Is that enough acronyms in one headline for you?
Here is the codebook with which to decipher these cryptic letters:
NCLB = No Child Left Behind
AMO = Annual Measurable Objectives, the percentage of students that must meet proficiency (score at least at Level III on the Alabama Reading and Mathematics Test, or ARMT). The percentages have been increasing since the first NCLB AYP year. Numbers are shown below. The original NCLB legislation had a goal of 100% proficiency by the 2013-2014 school year.
AYP = Adequate Yearly Progress, the measure by which all schools are judged. The percentage of students scoring at Level III and above goes into the state’s Adequate Yearly Progress (AYP) calculation. Here’s more on AYP results for the 2010-2011 school year. To access the actual documents, start here. Here’s a primer on AYP.
AL = Alabama (just wanted to use four acronyms in one headline)
During the June 28th work session, State Superintendent Dr. Tommy Bice announced that the U.S. Department of Education (USDOE) granted the state’s request to freeze AMOs at the 2010-2011 level. This means that the tests that were administered last spring will be judged by the 2010-2011 AMOs instead of the stepped-up 2011-2012 AMOs. As an added bonus, the USDOE extended the freeze to the upcoming 2012-2013 school year as long as Alabama shows it is working toward developing a new formula for AYP.
When the recently-ended school year’s test results are released just a few weeks from now, this will make a big difference for school districts, apparently. Bice stated that everyone with whom he had discussed the waiver was very pleased that it was granted. In fact, he stated it was “like Christmas”.
Here are the AMO benchmarks as they were originally developed. Schools would have been shooting for the column labeled “2012” by which to be measured for this past spring’s test results, but will be shooting for the “2011” column again instead. The number represents the percentage of students in any given subgroup (demographic, socioeconomic, special education) that would have to perform at least at Level III on the ARMT (grades three through eight) or pass the Alabama High School Graduation Exam (AHSGE) (grade 11) in order for their school and/or district to be considered “passing” AYP.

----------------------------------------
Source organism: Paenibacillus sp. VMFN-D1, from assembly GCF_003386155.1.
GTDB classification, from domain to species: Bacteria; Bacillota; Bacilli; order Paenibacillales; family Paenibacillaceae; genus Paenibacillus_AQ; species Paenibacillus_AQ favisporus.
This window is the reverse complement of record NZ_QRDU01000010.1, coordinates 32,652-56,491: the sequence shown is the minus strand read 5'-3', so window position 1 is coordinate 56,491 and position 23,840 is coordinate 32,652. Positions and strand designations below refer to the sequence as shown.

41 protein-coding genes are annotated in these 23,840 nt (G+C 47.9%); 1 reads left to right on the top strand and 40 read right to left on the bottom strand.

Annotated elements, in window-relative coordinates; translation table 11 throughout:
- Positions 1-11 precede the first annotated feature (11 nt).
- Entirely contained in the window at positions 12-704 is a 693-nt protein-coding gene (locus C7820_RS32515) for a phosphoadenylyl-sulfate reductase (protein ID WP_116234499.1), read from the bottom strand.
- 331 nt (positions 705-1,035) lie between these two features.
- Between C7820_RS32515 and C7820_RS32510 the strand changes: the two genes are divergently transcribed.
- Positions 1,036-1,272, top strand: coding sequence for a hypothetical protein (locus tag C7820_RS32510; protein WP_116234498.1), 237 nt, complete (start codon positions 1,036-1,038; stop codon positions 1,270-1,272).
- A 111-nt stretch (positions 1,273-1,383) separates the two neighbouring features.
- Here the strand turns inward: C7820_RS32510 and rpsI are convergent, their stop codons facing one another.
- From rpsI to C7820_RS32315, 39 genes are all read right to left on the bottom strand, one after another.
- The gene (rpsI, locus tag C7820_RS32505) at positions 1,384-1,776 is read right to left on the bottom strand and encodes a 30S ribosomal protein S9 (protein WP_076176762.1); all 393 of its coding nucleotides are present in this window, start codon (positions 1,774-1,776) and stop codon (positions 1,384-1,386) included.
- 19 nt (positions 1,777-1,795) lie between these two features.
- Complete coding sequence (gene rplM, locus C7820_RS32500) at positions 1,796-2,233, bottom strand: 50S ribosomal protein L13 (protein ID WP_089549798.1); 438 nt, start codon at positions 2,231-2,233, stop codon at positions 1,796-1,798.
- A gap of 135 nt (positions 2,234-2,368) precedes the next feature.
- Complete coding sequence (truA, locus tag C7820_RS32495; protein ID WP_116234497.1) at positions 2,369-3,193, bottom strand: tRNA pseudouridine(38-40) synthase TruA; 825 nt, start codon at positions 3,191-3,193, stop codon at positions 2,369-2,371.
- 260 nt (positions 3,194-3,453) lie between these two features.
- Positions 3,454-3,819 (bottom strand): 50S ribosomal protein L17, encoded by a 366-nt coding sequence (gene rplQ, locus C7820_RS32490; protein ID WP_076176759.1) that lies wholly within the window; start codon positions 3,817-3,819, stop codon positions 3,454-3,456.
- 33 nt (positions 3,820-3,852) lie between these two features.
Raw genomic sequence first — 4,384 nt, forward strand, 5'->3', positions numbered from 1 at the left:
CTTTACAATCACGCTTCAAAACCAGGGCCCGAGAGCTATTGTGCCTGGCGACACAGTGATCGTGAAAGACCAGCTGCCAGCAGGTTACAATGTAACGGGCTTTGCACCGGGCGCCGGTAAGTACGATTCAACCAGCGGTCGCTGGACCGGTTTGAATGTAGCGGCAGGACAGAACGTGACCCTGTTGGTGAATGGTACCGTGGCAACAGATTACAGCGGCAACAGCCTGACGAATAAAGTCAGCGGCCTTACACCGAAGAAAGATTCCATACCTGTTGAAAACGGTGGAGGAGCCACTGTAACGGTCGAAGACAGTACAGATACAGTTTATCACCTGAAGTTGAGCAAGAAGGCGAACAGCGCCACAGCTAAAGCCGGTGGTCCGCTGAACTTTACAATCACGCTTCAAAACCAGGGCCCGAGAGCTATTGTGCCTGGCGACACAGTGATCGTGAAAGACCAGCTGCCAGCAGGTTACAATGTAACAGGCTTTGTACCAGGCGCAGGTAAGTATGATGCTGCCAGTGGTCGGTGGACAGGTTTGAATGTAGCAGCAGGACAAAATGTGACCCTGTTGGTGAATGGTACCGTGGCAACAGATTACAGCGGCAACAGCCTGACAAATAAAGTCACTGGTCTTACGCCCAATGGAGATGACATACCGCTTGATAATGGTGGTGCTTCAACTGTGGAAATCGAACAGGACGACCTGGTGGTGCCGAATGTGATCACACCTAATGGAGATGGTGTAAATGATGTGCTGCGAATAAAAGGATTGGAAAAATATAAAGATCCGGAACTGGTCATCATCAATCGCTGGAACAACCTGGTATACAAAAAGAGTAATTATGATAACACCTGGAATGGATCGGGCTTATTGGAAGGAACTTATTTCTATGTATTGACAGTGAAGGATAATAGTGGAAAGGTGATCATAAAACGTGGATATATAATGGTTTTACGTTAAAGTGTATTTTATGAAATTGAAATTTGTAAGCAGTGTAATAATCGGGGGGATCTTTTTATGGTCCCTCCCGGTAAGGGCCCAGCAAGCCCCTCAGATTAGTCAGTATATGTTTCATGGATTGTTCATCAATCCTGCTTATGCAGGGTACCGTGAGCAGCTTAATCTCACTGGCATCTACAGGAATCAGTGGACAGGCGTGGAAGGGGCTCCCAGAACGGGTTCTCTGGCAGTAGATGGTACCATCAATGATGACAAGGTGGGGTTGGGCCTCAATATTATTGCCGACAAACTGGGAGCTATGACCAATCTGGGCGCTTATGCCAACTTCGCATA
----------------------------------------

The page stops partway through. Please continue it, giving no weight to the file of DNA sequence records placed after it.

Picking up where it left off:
The request was the first piece of a larger process to overhaul Alabama’s AYP calculation for future years (at the link, scroll down to Assessment and Accountability Update).
The USDOE has given states the opportunity to submit plans delineating how they would prefer AYP be calculated. This comes after years of criticism by school administrators about the inflexible AYP calculation created under NCLB. The USDOE then either grants the “flexibility waiver” or not. 33 states have been granted waivers as of today. Bice has indicated that he intends to submit Alabama’s ESEA flexibility waiver before the September 6 deadline. According to Bice, the plans vary widely from state to state. Here’s a list of where all the states stand in the ESEA flexibility process.
During the July 10 work session, Bice again addressed Alabama’s future request. He stated that what makes Alabama’s plan truly unique is allowing for a portion of a school district’s AYP calcuation to be based on some area for which the local district chooses to be held accountable. In the work session, Bice gave the example of a district who has chosen to focus on fine arts who perhaps might wish to devise a formula based on that curriculum. A second example was that a district might wish to focus on career tech, and plug those numbers into the formula.
Bottom line, school districts will be using the same benchmark standards for the 2011-2012 school year that they were held to for the 2010-2011 school year. And those benchmarks resulted in many heartaches (and stomachaches, no doubt) across Alabama’s public schools…from north Alabama to south Alabama and all points in between.
The 2011-2012 test results should be released in the next few weeks. Stay tuned.